Michael Krancer has been largely silent since Gov. Corbett nominated him to head the Pennsylvania Department of Environmental Protection. But the Senate confirmed his appointment Tuesday, and now the muzzle is off.
"Out of respect for the process, I've waited to talk more freely to the press," the Bryn Mawr lawyer said.
Krancer, 53, former chief judge of the state's Environmental Hearing Board, has heard the criticism that the Corbett administration is in the pocket of the Marcellus Shale natural gas industry.
"The rumor that DEP is not competent, not doing a good job, is so false I'd love to get on the pulpit and dispel it," Krancer said in an interview Friday.
Krancer pointed to his announcement April 19 calling on the gas industry to stop sending toxic wastewater to 15 treatment plants unequipped to purify it. The Rendell administration had allowed the practice.
Activists ridiculed Krancer's move because it is voluntary. But Krancer says he is sure that shale drillers will halt discharges by his May 19 deadline or face public shame.
He said that if he had issued a formal order to halt the practice, treatment-plant operators could have challenged the directive in court. A judicial review could have taken years to complete, he said.
"My thought was it would be quicker, and would get us to the result we wanted to get to immediately, without litigation, without the time that that takes, the fight that that takes, and an uncertain result," he said. "And it worked."
The day after he announced his call, the Marcellus Shale Coalition, the industry trade group, committed in writing to comply by ramping up efforts to recycle the wastewater.
"It is not a 'pretty, please' request," Krancer said. "It is a call to do what is right. And most, in this case, all responsible companies will rise to that call.
"I've heard the criticisms that it should have been an order," he said. "But at the end of the day, I stand on the fact that it did work. And we will verify that it's actually being done in the field."
Krancer's approach has not won admiration among anti-drilling activists, who regard the Corbett administration with deep suspicion. Corbett received $800,000 in campaign contributions from drilling interests last year and is opposed to an extraction tax on gas.
Citizens for Pennsylvania's Future last week filed formal requests under the state's Right to Know law seeking to learn "exactly how and by whom" DEP is enforcing environmental laws.
"Gov. Corbett promised to be 'the cop on the beat' in protecting Pennsylvania's environment from damage by the drillers," said Jan Jarrett, PennFuture's president. "But right now, it's more like the Keystone Kops with questions about who is in charge."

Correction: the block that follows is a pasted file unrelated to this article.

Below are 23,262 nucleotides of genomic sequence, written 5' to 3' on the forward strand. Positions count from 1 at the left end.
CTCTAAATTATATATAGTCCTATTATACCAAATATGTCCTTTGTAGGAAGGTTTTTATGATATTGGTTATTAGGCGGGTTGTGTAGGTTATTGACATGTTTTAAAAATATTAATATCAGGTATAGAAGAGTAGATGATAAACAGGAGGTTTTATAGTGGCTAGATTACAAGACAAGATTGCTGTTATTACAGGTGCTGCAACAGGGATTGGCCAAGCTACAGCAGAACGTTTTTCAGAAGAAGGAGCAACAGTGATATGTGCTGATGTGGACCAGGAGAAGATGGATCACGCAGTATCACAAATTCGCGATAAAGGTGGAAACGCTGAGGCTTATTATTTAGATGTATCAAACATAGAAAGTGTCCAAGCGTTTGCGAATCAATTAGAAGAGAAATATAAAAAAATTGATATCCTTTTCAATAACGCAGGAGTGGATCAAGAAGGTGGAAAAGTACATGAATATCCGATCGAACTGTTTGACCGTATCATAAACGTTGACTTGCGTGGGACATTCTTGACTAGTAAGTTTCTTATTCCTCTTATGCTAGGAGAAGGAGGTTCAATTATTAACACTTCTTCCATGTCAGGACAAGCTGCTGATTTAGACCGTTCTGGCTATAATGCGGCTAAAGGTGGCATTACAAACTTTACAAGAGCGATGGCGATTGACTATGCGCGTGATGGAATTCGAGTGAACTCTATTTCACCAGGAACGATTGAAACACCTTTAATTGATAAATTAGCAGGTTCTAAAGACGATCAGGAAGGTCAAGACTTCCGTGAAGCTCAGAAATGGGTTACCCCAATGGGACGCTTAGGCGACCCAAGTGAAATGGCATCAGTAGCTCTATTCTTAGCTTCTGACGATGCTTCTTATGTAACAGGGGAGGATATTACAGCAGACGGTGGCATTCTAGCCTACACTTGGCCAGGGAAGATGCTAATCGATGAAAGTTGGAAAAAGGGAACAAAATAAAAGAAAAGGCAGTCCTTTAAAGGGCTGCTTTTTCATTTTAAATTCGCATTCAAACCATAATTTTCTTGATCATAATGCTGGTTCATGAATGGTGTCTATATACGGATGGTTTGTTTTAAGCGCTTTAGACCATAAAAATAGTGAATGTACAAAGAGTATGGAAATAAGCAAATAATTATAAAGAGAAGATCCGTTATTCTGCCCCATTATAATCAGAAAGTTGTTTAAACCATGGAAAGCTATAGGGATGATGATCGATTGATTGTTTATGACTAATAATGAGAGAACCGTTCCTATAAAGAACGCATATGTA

PennFuture in particular is focused on a March directive requiring field inspectors to clear citations with DEP executive staff in Harrisburg. Anti-drilling activists have portrayed the instructions as a means to go easy on drillers.
Krancer said the missive was misunderstood. Major enforcement actions were always reviewed by Harrisburg under previous administrations, he said.
"There is no preapproval by me, by central office," he said. "That is simply a wrong story. I do believe it's being used by some folks for some purposes. It's just false."
Krancer said his aim was to improve the department's process for issuing formal notices of violation, known in regulatory parlance as NOVs. Since DEP doubled its oil and gas inspection force over the last two years in response to the shale boom, the industry has complained about inconsistent enforcement.
"I want strong enforcement and consistency and defensible enforcement," he said.
Krancer said that during a decade of ruling on appeals of DEP enforcement actions, he often saw the government's cases collapse under pressure from corporate lawyers.
"On many occasions I saw what appeared to be a decent case melt away because the inspector couldn't really defend what he or she did," he said. "They need to be able to stand up and face down a professional litigator when they get into court."
Krancer said he was instructing inspectors to compile the inspection reports and violation notices more clearly, concisely, and logically. "I've been telling my inspectors, 'Write your tickets better,' " he said.
David Masur, director of PennEnvironment, said he was not buying Krancer's explanation.
"They will always have a hard time staying at an arm's length from this industry when they have a track record that looks so cozy," he said.
Krancer said he regretted that the e-mailed instructions to the field staff were leaked to the news media. "It came out in an awkward way, and not a complete way," he said.
Krancer said he had a tough record as a judge. He once criticized a $250,000 penalty against a construction company because he suspected the company might have profited much more from its bad behavior, but DEP had failed to provide any information on economic benefits.
"If a cheater is allowed to get a competitive advantage that the companies that do it right aren't getting, that's like steroids in baseball," he said. "You can't allow that in a market economy."
He said the agency rarely responded to his requests to show the economic benefits derived by violators. "The DEP never listened to me," he said. "Now I'm hoping they will."
Krancer, great-nephew of the late Philadelphia publisher and philanthropist Walter Annenberg, said he has experienced the regulatory process from many perspectives - as a judge and as a private lawyer and also on the staff of Exelon Corp. He also ran for the state Supreme Court in 2007 as a Republican.
"My job as a lawyer and as a judge is to be controlled by facts and by reason and to be very deliberative," he said. "I want to tune out all that background noise.
He said he now wanted to be known as an enforcer.
"My job is to focus on public safety," he said. "That's what Gov. Corbett told me."